Magazine article Science News

Even High-Normal Blood Pressure Is Too High

Magazine article Science News

Even High-Normal Blood Pressure Is Too High

Article excerpt

High blood pressure is a major risk factor for heart disease, and doctors routinely recommend medication to reduce it. A new finding raises the possibility that people with blood pressure at the high end of what is considered the normal range should receive similar treatment.

Individuals with systolic pressure at or above 140 millimeters of mercury (mmHg) or diastolic blood pressure at or above 90 mmHg are considered to have high blood pressure, also called hypertension. Systolic is the maximum pressure reached with each pulse of blood, and diastolic is the minimum pressure between pulses.

A study published in the Nov. 1 NEW ENGLAND JOURNAL OF MEDICINE finds an elevated risk of strokes, heart attacks, and heart failure among patients without hypertension but with systolic blood pressure between 130 and 139 mmHg or diastolic pressure between 85 and 89 mmHg.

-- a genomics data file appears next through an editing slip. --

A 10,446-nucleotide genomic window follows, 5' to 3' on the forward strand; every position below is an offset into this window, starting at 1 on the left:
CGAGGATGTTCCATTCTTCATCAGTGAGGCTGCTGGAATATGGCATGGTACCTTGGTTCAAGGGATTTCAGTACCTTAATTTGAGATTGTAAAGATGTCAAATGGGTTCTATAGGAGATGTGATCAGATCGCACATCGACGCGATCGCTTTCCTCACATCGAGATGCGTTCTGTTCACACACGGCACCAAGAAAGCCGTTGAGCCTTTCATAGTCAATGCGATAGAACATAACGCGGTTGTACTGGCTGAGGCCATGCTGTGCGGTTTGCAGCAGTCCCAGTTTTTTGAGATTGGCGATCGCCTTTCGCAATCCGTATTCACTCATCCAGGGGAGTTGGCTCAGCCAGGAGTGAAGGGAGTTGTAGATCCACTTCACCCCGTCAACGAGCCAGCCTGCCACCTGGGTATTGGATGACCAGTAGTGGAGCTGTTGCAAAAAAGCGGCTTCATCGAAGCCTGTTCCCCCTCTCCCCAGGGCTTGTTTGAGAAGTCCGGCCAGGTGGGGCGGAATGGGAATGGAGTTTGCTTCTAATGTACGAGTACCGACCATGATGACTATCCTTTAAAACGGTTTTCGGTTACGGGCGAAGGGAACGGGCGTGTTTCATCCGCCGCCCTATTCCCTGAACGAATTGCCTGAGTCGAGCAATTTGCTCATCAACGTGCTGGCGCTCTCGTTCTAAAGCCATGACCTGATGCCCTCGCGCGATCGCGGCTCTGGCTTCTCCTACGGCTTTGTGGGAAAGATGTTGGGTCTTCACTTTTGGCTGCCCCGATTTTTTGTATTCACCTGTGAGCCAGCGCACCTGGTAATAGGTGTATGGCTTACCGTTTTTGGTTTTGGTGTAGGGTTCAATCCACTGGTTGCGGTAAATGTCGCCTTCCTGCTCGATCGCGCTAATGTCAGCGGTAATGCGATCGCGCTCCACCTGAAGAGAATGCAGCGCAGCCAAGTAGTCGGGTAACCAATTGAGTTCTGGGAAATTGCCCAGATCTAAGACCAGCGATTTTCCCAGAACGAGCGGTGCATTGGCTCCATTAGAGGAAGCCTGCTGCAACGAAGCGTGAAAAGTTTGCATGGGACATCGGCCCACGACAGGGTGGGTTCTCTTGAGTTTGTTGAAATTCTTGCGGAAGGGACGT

The researchers used data from the Framingham (Mass.) Heart Study, which began in 1948 and includes thousands of participants. During initial screening for the Framingham study, researchers had recorded each subject's blood pressure and other data related to risk of heart disease. They didn't measure several factors now known to influence heart disease, such as physical activity and blood concentrations of different cholesterols.

A team led by Ramachandran S. Vasan of the Boston University School of Medicine recently analyzed data from 6,859 participants who were free of hypertension and heart disease at the initial screening. …

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